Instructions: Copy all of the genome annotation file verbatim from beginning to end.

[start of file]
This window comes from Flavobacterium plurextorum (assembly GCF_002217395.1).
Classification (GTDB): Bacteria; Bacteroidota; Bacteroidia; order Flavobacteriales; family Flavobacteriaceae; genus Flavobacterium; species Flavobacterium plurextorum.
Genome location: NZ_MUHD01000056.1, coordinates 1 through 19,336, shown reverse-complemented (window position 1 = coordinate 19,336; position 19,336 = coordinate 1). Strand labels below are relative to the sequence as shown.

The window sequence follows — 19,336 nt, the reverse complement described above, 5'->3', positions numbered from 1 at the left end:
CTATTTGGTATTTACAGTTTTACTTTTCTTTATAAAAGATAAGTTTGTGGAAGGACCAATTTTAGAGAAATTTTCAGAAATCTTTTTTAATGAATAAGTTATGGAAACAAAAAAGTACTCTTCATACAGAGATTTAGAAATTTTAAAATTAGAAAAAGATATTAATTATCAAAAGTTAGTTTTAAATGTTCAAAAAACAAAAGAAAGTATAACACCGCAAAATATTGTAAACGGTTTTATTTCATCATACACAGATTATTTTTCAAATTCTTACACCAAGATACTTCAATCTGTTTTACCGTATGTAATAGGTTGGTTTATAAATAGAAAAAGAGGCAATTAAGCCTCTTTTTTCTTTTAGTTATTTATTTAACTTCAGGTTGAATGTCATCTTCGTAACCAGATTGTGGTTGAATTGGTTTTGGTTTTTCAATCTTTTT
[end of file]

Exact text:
This window comes from Flavobacterium plurextorum (assembly GCF_002217395.1).
Classification (GTDB): Bacteria; Bacteroidota; Bacteroidia; order Flavobacteriales; family Flavobacteriaceae; genus Flavobacterium; species Flavobacterium plurextorum.
Genome location: NZ_MUHD01000056.1, coordinates 1 through 19,336, shown reverse-complemented (window position 1 = coordinate 19,336; position 19,336 = coordinate 1). Strand labels below are relative to the sequence as shown.

The window sequence follows — 19,336 nt, the reverse complement described above, 5'->3', positions numbered from 1 at the left end:
CTATTTGGTATTTACAGTTTTACTTTTCTTTATAAAAGATAAGTTTGTGGAAGGACCAATTTTAGAGAAATTTTCAGAAATCTTTTTTAATGAATAAGTTATGGAAACAAAAAAGTACTCTTCATACAGAGATTTAGAAATTTTAAAATTAGAAAAAGATATTAATTATCAAAAGTTAGTTTTAAATGTTCAAAAAACAAAAGAAAGTATAACACCGCAAAATATTGTAAACGGTTTTATTTCATCATACACAGATTATTTTTCAAATTCTTACACCAAGATACTTCAATCTGTTTTACCGTATGTAATAGGTTGGTTTATAAATAGAAAAAGAGGCAATTAAGCCTCTTTTTTCTTTTAGTTATTTATTTAACTTCAGGTTGAATGTCATCTTCGTAACCAGATTGTGGTTGAATTGGTTTTGGTTTTTCAATCTTTTT